World Obesity Journals

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This month, the editors of World Obesity’s journals comment on their choice of highlights from the latest issues.

Obesity Reviews (Impact Factor: 8.483)

January’s edition of Obesity Reviews is available to read. Editor Prof. David York has highlighted two articles of particular interest:

A Meta-analysis of RCTs on the efficacy of 11 different oral hypoglycaemic drugs for type 2 diabetes mellitus (T2DM) identifies the top two with equal efficacy as metformin and repaglinide.

A Meta‐analysis shows that there is a positive association between gain‐of‐function variants in the MC4R and Binge Eating Disorder but no association was detected with loss‐of‐function mutations:

There are also nine other reviews on topics ranging including Pediatric Obesity, Obesity Management and Treatment, Obesity Comorbidities and the Etiology and Pathophysiology of Obesity and its Comorbidities.

 


 

Clinical Obesity (2017 CiteScore: 1.65)

The new issue of Clinical Obesity is available to view! Editor Prof. Nick Finer has selected the following article as his Editor’s Choice for February, which is available to read for free for two months:

Editor’s comments: There is much evidence that medical professionals are biased against people with obesity, and that obesity management is under-represented in medical school curricula.  This paper importantly shows that increased partnership skills training and quantity of interactions with peers with obesity was associated with self-rated competence by 4th year US medical students – a signpost for how training could improve access and quality of care for people with obesity.


Pediatric Obesity (Impact Factor: 3.98)

The February issue of Pediatric Obesity is now available to read! Editor Prof. Michael Goran comments:

February’s edition of Pediatric Obesity is a special issue with a collection of eight papers around the theme of “Brain, Behavior and Obesity in Children”. These papers include one of the first papers on neuroimaging of brain pathways involved in reward and motivation in children and concludes that body fat and sex are important moderators of brain food cue reactivity in children:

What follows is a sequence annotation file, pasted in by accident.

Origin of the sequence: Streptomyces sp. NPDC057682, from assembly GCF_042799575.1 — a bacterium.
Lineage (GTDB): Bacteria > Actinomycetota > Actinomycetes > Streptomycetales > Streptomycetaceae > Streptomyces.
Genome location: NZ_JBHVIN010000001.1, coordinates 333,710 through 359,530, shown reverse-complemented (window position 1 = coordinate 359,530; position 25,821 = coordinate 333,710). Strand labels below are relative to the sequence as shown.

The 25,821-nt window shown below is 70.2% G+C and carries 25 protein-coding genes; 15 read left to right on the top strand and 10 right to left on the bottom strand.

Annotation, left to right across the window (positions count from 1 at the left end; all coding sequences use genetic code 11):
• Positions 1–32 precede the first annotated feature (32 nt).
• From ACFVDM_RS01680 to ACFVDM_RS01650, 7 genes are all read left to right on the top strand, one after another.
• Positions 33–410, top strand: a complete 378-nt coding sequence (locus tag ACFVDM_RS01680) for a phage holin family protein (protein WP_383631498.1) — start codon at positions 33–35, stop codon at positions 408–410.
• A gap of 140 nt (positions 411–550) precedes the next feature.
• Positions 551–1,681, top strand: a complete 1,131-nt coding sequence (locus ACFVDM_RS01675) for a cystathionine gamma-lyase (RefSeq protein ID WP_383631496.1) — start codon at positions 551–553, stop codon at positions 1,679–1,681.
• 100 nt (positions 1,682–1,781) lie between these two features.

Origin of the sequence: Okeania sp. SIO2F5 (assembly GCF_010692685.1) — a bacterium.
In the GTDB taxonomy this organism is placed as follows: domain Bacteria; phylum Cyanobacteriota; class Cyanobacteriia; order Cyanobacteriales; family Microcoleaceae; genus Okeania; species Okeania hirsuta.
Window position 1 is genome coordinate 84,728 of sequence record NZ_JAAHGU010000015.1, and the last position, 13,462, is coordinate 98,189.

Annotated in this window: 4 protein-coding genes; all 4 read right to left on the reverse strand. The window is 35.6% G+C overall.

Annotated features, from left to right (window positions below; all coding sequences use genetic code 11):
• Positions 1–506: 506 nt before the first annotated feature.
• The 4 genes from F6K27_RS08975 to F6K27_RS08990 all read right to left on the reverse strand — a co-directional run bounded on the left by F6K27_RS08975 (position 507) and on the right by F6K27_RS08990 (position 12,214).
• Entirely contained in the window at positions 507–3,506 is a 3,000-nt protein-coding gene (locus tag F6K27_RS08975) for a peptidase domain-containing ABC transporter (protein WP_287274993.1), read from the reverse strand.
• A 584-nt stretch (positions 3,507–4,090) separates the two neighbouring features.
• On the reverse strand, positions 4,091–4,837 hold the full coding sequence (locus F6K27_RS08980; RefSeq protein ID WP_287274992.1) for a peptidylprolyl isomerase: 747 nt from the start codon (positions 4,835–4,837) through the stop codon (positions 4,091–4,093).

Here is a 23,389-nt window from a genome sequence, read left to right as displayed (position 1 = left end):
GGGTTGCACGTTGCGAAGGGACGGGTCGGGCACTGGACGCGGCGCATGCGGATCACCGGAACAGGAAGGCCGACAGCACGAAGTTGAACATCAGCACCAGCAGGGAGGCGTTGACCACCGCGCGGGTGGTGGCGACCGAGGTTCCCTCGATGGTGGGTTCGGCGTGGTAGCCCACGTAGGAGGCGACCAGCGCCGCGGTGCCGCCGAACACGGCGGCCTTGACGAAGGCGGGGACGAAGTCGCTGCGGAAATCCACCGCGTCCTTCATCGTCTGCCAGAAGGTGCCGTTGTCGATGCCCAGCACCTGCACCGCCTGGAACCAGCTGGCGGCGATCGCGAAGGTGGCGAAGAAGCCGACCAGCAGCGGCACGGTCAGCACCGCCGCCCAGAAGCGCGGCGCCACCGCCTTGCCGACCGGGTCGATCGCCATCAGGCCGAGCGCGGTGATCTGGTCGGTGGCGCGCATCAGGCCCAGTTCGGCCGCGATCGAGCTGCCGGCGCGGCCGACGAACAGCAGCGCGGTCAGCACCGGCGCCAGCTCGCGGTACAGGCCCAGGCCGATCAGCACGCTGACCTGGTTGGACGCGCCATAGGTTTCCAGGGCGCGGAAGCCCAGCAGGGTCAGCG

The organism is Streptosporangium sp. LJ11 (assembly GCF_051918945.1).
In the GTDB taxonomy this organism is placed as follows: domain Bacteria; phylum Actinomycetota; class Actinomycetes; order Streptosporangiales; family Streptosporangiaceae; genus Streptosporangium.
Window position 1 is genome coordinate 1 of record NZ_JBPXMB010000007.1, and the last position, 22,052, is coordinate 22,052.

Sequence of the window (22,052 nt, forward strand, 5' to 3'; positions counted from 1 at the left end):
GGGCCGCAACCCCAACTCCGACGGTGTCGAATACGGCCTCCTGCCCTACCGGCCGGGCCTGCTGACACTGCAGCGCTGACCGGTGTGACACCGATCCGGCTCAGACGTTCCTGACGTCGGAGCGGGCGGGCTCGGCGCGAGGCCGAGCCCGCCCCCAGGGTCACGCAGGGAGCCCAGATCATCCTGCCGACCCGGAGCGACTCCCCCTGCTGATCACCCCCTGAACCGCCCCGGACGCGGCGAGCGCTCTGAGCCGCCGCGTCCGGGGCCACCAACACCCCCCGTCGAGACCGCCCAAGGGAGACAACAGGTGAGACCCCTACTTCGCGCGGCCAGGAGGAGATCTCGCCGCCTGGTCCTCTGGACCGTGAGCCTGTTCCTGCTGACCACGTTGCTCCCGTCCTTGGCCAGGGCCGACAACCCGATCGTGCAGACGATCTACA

Using fMRI approaches in children, one paper by English et al found that children with episodic loss of control eating showed alterations in food-cue processing in the cerebellum:

Another paper, by Adise et al, found that regions of the brain associated with reward, cognitive control and emotion were involved in the brain response to food and money decisions independent of child weight:

Another study used a combination of structural MRI and hypothalamic fMRI to indicate evidence of hypothalamic inflammation in children with obesity which worsened with more severe obesity and this was also associated with a worse response to glucose ingestion:

In a pilot intervention study, Vidmar et al summarize the results of novel addiction based mHealth intervention for teens with obesity and found high retention and compliance with significant reduction in BMI over six months:

 


 

Obesity Science & Practice

The latest issue of Obesity Science & Practice is still available to view. Editor Dr David B. Sarwer selected the following article as his Editor’s Choice:

Editor’s comments: The Women, Infants, and Children (WIC) Program in the United States is a critically important program that supports the health and wellbeing of young families from underserved groups. In recent years, WIC has played a more central role promoting healthy nutrition and eating habits in new mothers and their children. This comprehensive review paper highlights that work and also describes additional opportunities to promote appropriate weight management strategies for women and their young children at this critical life period.

All articles in Obesity Science & Practice are available to read for free via open access.